Thanks to the group of hemp building advocates pictured above, who testified at the ICC Committee hearing, we could be closer to the industry fully accepting Hemp as a building material. Image courtesy of The US Hemp Building Association.

Hemp Reduces Square Footage of Living Space

It’s common knowledge that when houses are built with hempcrete, the walls are thicker than average.

As a result, you’ll have less space to live in. This could be a deal breaker for some, and it may lower the future resale value of your home.

Hemp Isn’t Suitable for Every Environment

Hemp is a wonder in building applications, but sadly, it’s not suitable for every environment.

In hot climates, hemp plants can quickly become dried out and brittle, making them susceptible to crumbling. Hemp is also known to be a liquid-permeable material, which means it can’t be used in underwater constructions.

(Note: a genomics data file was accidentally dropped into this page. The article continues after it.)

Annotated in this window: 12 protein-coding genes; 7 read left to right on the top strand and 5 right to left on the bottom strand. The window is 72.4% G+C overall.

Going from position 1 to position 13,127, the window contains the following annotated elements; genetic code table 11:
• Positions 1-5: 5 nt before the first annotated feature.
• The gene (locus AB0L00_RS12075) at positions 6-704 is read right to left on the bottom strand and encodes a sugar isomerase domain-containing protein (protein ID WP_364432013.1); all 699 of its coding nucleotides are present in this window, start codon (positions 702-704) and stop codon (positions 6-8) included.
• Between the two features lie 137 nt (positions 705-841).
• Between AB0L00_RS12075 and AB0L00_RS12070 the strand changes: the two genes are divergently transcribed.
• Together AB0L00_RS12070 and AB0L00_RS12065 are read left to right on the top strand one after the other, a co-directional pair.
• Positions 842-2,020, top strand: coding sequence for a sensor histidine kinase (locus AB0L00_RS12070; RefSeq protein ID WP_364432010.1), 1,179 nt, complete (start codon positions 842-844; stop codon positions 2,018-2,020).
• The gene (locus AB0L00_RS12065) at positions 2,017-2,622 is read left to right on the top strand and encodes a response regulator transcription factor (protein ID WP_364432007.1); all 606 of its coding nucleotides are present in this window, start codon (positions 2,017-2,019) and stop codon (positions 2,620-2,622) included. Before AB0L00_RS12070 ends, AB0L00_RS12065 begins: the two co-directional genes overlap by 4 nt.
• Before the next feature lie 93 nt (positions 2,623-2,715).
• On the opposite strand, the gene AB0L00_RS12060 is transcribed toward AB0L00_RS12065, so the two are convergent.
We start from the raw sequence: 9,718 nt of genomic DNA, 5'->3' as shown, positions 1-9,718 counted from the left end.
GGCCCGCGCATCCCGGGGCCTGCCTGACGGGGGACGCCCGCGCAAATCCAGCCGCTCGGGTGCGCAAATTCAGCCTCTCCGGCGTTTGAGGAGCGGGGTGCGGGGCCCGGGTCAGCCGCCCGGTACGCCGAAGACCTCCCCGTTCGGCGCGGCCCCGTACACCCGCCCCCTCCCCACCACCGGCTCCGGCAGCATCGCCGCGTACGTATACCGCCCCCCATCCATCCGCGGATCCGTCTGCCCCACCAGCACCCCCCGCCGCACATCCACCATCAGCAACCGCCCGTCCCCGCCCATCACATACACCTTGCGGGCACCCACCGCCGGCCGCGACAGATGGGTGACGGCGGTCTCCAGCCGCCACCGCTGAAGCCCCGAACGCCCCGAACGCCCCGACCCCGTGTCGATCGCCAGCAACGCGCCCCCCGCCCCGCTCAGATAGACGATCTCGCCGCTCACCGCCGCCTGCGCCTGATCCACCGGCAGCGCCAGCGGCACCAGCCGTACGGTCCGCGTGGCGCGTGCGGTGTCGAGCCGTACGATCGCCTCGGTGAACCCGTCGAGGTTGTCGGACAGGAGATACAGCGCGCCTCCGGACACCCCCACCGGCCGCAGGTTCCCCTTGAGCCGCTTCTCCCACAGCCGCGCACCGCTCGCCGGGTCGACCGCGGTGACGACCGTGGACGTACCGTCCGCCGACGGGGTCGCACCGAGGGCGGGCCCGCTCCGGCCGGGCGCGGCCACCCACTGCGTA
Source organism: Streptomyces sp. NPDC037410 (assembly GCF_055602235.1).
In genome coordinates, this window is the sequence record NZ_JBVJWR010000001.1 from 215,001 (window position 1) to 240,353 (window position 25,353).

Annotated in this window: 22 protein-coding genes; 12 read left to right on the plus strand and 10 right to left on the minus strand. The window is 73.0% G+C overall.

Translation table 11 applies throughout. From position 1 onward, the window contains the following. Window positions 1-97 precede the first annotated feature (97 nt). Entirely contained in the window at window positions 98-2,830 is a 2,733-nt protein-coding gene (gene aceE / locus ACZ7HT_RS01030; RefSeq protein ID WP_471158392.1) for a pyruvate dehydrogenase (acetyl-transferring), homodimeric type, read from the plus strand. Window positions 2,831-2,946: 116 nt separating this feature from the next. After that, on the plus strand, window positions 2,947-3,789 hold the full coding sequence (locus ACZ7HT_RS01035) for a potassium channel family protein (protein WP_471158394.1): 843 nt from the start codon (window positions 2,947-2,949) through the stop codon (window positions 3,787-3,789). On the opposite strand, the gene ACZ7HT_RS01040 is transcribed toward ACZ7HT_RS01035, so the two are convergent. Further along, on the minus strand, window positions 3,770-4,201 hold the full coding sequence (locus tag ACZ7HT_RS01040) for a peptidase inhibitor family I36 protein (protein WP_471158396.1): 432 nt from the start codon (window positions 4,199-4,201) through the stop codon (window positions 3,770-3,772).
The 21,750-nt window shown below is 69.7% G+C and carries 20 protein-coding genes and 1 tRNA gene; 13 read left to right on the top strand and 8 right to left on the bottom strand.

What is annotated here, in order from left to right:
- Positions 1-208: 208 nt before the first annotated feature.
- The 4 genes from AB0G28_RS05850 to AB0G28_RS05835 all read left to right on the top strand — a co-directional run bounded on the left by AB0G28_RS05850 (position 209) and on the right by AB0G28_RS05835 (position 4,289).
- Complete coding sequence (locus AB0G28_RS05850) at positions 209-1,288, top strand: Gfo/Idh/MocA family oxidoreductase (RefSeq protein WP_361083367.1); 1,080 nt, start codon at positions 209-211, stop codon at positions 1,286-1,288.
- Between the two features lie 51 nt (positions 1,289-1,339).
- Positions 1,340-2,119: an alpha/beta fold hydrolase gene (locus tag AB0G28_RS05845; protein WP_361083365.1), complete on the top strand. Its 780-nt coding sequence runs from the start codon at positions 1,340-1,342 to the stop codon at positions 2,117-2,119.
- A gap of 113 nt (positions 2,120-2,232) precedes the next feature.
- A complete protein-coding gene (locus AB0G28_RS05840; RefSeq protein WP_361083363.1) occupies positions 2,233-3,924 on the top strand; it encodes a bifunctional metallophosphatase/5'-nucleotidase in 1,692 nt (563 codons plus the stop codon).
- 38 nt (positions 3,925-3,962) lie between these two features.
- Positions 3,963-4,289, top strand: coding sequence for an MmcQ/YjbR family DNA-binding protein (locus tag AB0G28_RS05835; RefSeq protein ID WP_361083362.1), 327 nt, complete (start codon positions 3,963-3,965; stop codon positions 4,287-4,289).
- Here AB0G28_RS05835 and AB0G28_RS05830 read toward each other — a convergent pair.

You might want to reconsider if you were thinking of using hemp to build in a hot climate.

Hemp Is a High Maintenance Material

A hempcrete wall being painted to preserve its looks and help to prevent moisture ingress.
Regular maintenance is necessary to keep your hempcrete walls in good condition.

In comparison to concrete, hempcrete is a material that requires more maintenance, which is one of the most significant drawbacks.

This is because hempcrete is porous and, as a result, is prone to damage from water. In addition, hempcrete should be sealed on a routine basis to preserve it from the outside elements.

Final Thoughts

Hemp is made from natural materials and is environmentally friendly, carbon-negative, durable, and pest-resistant.

However, it’s also expensive to process, and the industrial hemp plant’s raw material is not currently being produced on a large scale.

Overall, hemp appears to be a promising building material, and it’s also positioning itself as a sustainable solution for a greener future.

While hemp is not yet widely used in construction, it has great potential to become a popular building material.

If you are interested in using hemp in your next construction project, do your research to ensure that it is the right material for your needs.

If you found this article interesting, you might find our article “23 Sustainable Building Materials You Can Use Today” interesting as well.